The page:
February 21, 2005 (HOSTSEARCH.COM) Normally, when I hear about Microsoft talk about security I give it about as much credence as a car salesmans pitch or George Bush talking about democracy. This time around however in exposing rootkits at the RSA Security Conference in San Francisco I think Redmond has brought to light a truly scary threat to Windows and Linux users.
Rootkits work like this; a hacker breaks into a computer and modifies the kernel or core of the code base. Then, the virus erases the record of the changes made to the hacked computer from the logs. The hacker leaves a backdoor into the system and can then reenter the system noiselessly. Some can even intercept queries or "system calls" that are passed to the kernel and filter out queries generated by the rootkit software. Thus, the most common signs that a program is running, such as an executable file names, currently running rootkit processes, and even configuration settings in the operating system's registry, are invisible. Outbound communications can piggyback on commonly used ports such as TCP to communicate with the outside world without interrupting other applications that communicate on that port.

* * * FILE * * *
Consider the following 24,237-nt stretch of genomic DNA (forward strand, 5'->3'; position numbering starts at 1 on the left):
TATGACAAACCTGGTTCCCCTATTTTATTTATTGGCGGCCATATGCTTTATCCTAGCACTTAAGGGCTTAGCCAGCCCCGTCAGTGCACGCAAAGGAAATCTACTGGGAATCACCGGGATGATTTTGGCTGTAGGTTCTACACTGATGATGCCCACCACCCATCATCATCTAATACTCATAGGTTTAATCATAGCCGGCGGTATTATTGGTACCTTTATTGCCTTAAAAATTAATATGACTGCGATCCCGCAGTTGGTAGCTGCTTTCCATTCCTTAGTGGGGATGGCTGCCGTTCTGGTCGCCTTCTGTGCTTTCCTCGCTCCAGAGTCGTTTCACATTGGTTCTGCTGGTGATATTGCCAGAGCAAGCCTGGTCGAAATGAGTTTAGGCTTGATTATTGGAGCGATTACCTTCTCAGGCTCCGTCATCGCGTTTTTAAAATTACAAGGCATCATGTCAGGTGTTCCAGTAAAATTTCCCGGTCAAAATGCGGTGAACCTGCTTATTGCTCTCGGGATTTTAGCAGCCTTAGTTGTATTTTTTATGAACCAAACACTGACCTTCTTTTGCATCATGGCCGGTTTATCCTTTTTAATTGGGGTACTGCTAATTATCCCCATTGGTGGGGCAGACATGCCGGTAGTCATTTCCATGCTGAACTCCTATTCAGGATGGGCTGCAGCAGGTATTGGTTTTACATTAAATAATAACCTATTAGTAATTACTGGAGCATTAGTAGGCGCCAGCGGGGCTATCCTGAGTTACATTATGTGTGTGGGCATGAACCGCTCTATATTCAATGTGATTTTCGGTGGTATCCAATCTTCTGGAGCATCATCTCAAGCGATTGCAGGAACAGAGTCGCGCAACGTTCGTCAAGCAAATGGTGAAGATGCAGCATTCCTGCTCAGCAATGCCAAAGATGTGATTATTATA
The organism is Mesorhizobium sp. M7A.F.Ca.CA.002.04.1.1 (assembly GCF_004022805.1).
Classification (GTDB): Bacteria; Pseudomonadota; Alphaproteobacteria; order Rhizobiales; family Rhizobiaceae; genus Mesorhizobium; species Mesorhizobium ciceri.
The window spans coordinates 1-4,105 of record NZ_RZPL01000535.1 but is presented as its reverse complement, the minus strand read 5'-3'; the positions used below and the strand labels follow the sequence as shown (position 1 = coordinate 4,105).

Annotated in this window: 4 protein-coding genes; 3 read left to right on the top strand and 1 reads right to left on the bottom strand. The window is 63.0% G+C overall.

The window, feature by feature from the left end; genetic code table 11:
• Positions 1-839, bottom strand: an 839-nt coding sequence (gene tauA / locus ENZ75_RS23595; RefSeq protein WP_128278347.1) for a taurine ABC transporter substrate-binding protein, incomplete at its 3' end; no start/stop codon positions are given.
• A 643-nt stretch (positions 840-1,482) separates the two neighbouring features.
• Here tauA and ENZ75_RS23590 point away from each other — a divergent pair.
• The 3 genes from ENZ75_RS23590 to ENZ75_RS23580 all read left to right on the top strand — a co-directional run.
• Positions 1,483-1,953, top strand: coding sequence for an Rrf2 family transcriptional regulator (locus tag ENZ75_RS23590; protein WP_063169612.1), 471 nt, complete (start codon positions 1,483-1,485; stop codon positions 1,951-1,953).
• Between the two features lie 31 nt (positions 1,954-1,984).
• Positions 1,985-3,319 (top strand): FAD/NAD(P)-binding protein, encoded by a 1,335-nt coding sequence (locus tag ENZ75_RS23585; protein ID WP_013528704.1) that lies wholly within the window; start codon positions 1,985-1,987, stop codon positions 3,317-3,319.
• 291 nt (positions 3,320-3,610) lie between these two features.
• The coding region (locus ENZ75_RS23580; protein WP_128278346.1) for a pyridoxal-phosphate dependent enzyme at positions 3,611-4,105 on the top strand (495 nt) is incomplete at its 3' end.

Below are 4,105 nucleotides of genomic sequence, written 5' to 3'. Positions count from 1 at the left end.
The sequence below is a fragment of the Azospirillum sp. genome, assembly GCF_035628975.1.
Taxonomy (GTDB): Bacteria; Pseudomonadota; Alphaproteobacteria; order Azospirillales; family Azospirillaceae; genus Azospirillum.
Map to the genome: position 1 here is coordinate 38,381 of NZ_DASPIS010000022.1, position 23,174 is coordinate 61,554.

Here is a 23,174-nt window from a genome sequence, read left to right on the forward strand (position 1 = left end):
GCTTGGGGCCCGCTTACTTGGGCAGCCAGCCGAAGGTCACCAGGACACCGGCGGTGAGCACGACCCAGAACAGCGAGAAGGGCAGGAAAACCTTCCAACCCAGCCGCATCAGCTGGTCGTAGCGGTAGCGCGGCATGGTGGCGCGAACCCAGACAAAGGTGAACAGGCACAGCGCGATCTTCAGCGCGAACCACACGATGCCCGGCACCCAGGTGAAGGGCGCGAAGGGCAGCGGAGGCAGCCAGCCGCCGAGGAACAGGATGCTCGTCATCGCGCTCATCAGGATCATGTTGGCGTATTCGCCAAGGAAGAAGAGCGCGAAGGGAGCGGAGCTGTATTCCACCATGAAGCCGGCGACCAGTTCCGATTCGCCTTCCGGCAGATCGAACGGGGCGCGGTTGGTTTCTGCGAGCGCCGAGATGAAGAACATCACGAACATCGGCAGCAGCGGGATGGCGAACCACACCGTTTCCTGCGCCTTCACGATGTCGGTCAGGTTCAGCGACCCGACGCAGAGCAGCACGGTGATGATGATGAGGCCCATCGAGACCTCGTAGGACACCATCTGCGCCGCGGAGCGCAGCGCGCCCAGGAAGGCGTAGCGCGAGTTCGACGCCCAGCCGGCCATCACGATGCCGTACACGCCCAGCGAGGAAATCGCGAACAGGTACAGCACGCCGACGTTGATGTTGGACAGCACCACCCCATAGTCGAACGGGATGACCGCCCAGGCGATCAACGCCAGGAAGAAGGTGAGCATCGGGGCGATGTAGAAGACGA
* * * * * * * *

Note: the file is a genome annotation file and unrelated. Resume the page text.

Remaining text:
Then the hacker has free reign on the machine. He can listen in on all traffic on the local network, grabbing passwords and usernames destined for other machines (although this can be detected).
The rootkits are very hard to detect and can only be removed by completely reinstalling a machine.
First there was spam, and now its 75% of all email. Then came the trojans, viruses, and worms, and now we have spyware and adware. Security companies have not been able to stop any of it despite daily releases of new applications and solutions. Perhaps methods for guaranteeing internet security are akin to stopping crime in the real world. In other words, outside of Singapore youd better beware walking through strange neighborhoods.